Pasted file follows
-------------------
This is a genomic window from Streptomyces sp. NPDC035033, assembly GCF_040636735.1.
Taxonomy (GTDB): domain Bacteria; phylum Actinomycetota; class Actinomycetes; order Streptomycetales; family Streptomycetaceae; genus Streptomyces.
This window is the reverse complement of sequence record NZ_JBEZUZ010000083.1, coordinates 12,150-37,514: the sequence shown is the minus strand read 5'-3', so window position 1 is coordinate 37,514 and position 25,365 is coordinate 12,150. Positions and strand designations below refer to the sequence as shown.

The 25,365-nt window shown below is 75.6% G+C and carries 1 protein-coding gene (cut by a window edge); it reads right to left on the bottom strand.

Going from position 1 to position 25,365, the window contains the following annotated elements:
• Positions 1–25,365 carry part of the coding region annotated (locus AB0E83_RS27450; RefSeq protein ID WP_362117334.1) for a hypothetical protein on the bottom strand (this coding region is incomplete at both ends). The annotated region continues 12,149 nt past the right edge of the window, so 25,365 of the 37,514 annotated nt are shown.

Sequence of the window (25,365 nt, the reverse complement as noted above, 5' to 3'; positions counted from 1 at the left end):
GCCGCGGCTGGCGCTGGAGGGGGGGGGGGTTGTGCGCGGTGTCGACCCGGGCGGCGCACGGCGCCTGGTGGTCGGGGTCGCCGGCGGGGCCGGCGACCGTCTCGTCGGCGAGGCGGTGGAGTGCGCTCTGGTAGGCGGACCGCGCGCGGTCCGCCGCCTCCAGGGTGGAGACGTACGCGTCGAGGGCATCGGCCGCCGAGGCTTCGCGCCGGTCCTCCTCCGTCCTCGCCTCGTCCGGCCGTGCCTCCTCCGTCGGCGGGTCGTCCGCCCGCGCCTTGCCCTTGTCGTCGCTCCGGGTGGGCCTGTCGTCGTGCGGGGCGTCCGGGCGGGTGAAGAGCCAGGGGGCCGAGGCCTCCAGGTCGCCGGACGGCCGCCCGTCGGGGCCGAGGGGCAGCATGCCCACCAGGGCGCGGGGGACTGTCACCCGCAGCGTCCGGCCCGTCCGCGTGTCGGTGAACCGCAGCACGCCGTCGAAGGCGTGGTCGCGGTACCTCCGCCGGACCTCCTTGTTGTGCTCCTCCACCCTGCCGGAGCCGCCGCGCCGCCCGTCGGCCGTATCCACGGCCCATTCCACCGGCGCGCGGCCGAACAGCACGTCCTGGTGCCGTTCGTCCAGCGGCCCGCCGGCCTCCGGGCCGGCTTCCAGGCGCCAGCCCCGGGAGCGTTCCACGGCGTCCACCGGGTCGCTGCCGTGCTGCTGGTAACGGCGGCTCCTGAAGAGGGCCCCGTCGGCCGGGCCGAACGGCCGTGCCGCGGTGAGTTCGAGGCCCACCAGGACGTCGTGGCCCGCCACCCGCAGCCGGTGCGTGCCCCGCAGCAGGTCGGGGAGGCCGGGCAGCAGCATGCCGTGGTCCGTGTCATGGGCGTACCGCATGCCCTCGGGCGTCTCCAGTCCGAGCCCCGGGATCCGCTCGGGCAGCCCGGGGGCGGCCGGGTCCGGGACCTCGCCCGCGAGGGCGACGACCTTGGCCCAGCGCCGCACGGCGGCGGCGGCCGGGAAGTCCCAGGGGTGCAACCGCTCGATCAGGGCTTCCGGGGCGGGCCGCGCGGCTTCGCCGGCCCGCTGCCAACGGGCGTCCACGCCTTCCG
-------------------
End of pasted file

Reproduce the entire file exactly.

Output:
This is a genomic window from Streptomyces sp. NPDC035033, assembly GCF_040636735.1.
Taxonomy (GTDB): domain Bacteria; phylum Actinomycetota; class Actinomycetes; order Streptomycetales; family Streptomycetaceae; genus Streptomyces.
This window is the reverse complement of sequence record NZ_JBEZUZ010000083.1, coordinates 12,150-37,514: the sequence shown is the minus strand read 5'-3', so window position 1 is coordinate 37,514 and position 25,365 is coordinate 12,150. Positions and strand designations below refer to the sequence as shown.

The 25,365-nt window shown below is 75.6% G+C and carries 1 protein-coding gene (cut by a window edge); it reads right to left on the bottom strand.

Going from position 1 to position 25,365, the window contains the following annotated elements:
• Positions 1–25,365 carry part of the coding region annotated (locus AB0E83_RS27450; RefSeq protein ID WP_362117334.1) for a hypothetical protein on the bottom strand (this coding region is incomplete at both ends). The annotated region continues 12,149 nt past the right edge of the window, so 25,365 of the 37,514 annotated nt are shown.

Sequence of the window (25,365 nt, the reverse complement as noted above, 5' to 3'; positions counted from 1 at the left end):
GCCGCGGCTGGCGCTGGAGGGGGGGGGGGTTGTGCGCGGTGTCGACCCGGGCGGCGCACGGCGCCTGGTGGTCGGGGTCGCCGGCGGGGCCGGCGACCGTCTCGTCGGCGAGGCGGTGGAGTGCGCTCTGGTAGGCGGACCGCGCGCGGTCCGCCGCCTCCAGGGTGGAGACGTACGCGTCGAGGGCATCGGCCGCCGAGGCTTCGCGCCGGTCCTCCTCCGTCCTCGCCTCGTCCGGCCGTGCCTCCTCCGTCGGCGGGTCGTCCGCCCGCGCCTTGCCCTTGTCGTCGCTCCGGGTGGGCCTGTCGTCGTGCGGGGCGTCCGGGCGGGTGAAGAGCCAGGGGGCCGAGGCCTCCAGGTCGCCGGACGGCCGCCCGTCGGGGCCGAGGGGCAGCATGCCCACCAGGGCGCGGGGGACTGTCACCCGCAGCGTCCGGCCCGTCCGCGTGTCGGTGAACCGCAGCACGCCGTCGAAGGCGTGGTCGCGGTACCTCCGCCGGACCTCCTTGTTGTGCTCCTCCACCCTGCCGGAGCCGCCGCGCCGCCCGTCGGCCGTATCCACGGCCCATTCCACCGGCGCGCGGCCGAACAGCACGTCCTGGTGCCGTTCGTCCAGCGGCCCGCCGGCCTCCGGGCCGGCTTCCAGGCGCCAGCCCCGGGAGCGTTCCACGGCGTCCACCGGGTCGCTGCCGTGCTGCTGGTAACGGCGGCTCCTGAAGAGGGCCCCGTCGGCCGGGCCGAACGGCCGTGCCGCGGTGAGTTCGAGGCCCACCAGGACGTCGTGGCCCGCCACCCGCAGCCGGTGCGTGCCCCGCAGCAGGTCGGGGAGGCCGGGCAGCAGCATGCCGTGGTCCGTGTCATGGGCGTACCGCATGCCCTCGGGCGTCTCCAGTCCGAGCCCCGGGATCCGCTCGGGCAGCCCGGGGGCGGCCGGGTCCGGGACCTCGCCCGCGAGGGCGACGACCTTGGCCCAGCGCCGCACGGCGGCGGCGGCCGGGAAGTCCCAGGGGTGCAACCGCTCGATCAGGGCTTCCGGGGCGGGCCGCGCGGCTTCGCCGGCCCGCTGCCAACGGGCGTCCACGCCTTCCG